Ever since Giacomo Puccini wrote the three one-act operas in his Il Trittico, opera companies have been mixing and matching them with short works by other composers.
Most obviously, both are set in Florence. Also, both are products of the early 20th century. But beneath the surface there are other connections: both are about the choices people make at the dubious crossroads where love and money meet.
In the hands of singer-turned-director Catherine Malfitano, the operas were brought from the Renaissance to modern times – Zemlinsky’s to the 1920s and Puccini’s to the present day. Happily, they came through the time machine intact, and with value added. Through her updated stagings, Malfitano persuasively argues that human nature hasn’t changed much in the last 500 years.
Leaving the familiar to the last, the COC opened its double-bill with Zemlinsky’s rarely heard A Florentine Tragedy. There are only three characters in the cast – yet in Max Meyerfeld’s libretto (based on the play by Oscar Wilde) this little triangle is a hornet’s nest of emotion.
When the merchant Simone comes home to find Prince Guido Bardi with his wife, Bianca, everyone at first behaves as though nothing is amiss. But one thing leads to another – and soon the men are at drawn swords, with Bianca urging the Prince to kill her husband.
All three singers rose to the occasion, with taut and edgy performances. Bass-baritone Alan Held’s Simone had an iron fist in his velvet glove, and was a commanding figure both vocally and dramatically. And with his strong but supple tenor voice, Michael König conveyed the easy power and ready contempt of a man born to privilege. As the abused wife Bianca, soprano Gun-Brit Barkmin spent much of the time seething in silent rage. But when opportunities arose to shine vocally, she seemed challenged by Zemlinsky’s complex harmonies.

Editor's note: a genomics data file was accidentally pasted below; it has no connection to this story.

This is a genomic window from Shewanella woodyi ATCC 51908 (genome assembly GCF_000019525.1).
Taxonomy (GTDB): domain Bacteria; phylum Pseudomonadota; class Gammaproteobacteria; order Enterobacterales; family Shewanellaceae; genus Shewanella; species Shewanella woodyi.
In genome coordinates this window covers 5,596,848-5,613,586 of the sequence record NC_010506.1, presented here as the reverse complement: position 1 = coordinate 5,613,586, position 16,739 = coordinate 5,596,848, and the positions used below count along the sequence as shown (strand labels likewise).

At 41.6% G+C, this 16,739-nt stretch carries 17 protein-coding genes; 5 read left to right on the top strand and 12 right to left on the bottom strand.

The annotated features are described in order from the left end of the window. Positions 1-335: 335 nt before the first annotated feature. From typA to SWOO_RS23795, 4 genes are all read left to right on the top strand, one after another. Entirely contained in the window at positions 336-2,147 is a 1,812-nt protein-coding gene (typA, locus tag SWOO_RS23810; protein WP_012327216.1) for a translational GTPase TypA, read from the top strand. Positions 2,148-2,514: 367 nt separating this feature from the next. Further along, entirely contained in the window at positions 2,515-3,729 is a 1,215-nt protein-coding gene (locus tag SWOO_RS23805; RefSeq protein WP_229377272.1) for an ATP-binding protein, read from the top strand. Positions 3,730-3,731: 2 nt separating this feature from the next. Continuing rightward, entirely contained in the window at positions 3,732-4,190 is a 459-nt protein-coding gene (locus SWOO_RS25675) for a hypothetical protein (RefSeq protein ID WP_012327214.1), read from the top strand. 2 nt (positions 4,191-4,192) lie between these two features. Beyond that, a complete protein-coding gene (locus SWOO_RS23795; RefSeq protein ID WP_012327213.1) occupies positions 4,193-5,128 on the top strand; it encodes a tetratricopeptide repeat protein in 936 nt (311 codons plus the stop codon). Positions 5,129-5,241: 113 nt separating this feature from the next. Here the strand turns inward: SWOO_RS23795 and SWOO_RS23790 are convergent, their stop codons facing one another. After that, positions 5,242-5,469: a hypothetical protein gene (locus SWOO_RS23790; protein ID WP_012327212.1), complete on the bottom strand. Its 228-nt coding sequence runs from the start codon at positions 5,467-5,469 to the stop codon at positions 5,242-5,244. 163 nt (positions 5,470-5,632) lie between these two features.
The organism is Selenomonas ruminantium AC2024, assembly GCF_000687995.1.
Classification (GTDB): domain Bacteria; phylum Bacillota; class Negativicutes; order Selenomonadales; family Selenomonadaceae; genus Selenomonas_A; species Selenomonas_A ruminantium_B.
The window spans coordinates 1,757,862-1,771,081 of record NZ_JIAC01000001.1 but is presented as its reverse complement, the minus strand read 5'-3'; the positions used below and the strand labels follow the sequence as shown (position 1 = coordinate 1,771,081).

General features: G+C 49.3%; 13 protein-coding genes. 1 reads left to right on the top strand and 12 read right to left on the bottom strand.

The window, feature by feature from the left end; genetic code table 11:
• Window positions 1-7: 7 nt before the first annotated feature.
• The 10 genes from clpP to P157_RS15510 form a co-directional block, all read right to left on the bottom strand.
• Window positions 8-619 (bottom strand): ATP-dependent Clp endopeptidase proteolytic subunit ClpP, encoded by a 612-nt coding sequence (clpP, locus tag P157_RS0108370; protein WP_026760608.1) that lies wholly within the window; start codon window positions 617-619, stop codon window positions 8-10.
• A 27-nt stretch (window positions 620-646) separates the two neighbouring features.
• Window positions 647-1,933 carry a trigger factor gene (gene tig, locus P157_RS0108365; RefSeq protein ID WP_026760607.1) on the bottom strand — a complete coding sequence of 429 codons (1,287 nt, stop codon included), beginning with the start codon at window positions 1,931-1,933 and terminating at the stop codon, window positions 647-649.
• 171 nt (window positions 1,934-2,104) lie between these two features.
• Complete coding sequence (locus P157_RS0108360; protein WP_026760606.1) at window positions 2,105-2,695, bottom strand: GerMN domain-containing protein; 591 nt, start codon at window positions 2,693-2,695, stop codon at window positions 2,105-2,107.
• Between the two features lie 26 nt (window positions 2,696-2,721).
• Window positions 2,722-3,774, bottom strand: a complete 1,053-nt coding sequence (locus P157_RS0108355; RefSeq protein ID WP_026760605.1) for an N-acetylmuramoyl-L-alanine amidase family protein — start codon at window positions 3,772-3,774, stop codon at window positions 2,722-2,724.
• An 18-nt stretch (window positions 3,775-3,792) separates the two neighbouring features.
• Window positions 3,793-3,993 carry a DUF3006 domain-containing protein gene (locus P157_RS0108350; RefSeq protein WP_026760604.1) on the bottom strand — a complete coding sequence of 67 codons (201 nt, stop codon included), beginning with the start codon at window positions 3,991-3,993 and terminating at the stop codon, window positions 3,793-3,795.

However, conductor Sir Andrew Davis and the COC Orchestra delved effectively into Zemlinsky’s multilayered and tonally sophisticated score. Under Davis, foreground ideas were separated from backgrounds, and tempos always moved the music forward.
In Gianni Schicchi, Davis took his orchestra on a romp, underscoring all the hijinks in this screwball-comedy of an opera. And Malfitano’s eye for detail and timing made the show run with the zany precision of a Rube Goldberg machine.
Designer Wilson Chin’s set for A Florentine Tragedy – an elegantly simple grey interior – returned in a reconfigured state for Gianni Schicchi, piled high with household junk. When a dysfunctional family was added to the mess, the result was like a mash-up of Hoarders and The Sopranos.
Also returning to the stage for the second half of the COC’s double bill was Held, as Schicchi – making the transition from enraged cuckold to clever trickster with ease.
Gianni Schicchi also featured a fine performance from tenor René Barbera, as a sincere and ardent Rinuccio. His clear, ringing voice makes him the perfect fellow to get the girl in an Italian opera.
And last, but not least, Simone Osborne lived the dream of every young soprano by singing O mio babbino caro at centre stage in a packed opera house. Much to her credit, her delivery was sweet and simple – without the distortions that sometimes mar this aria.
Adding lustre to this new double bill is the fact that it’s a company-built production, not a rental. Congratulations to the COC – this one’s a keeper.
© Colin Eatock 2012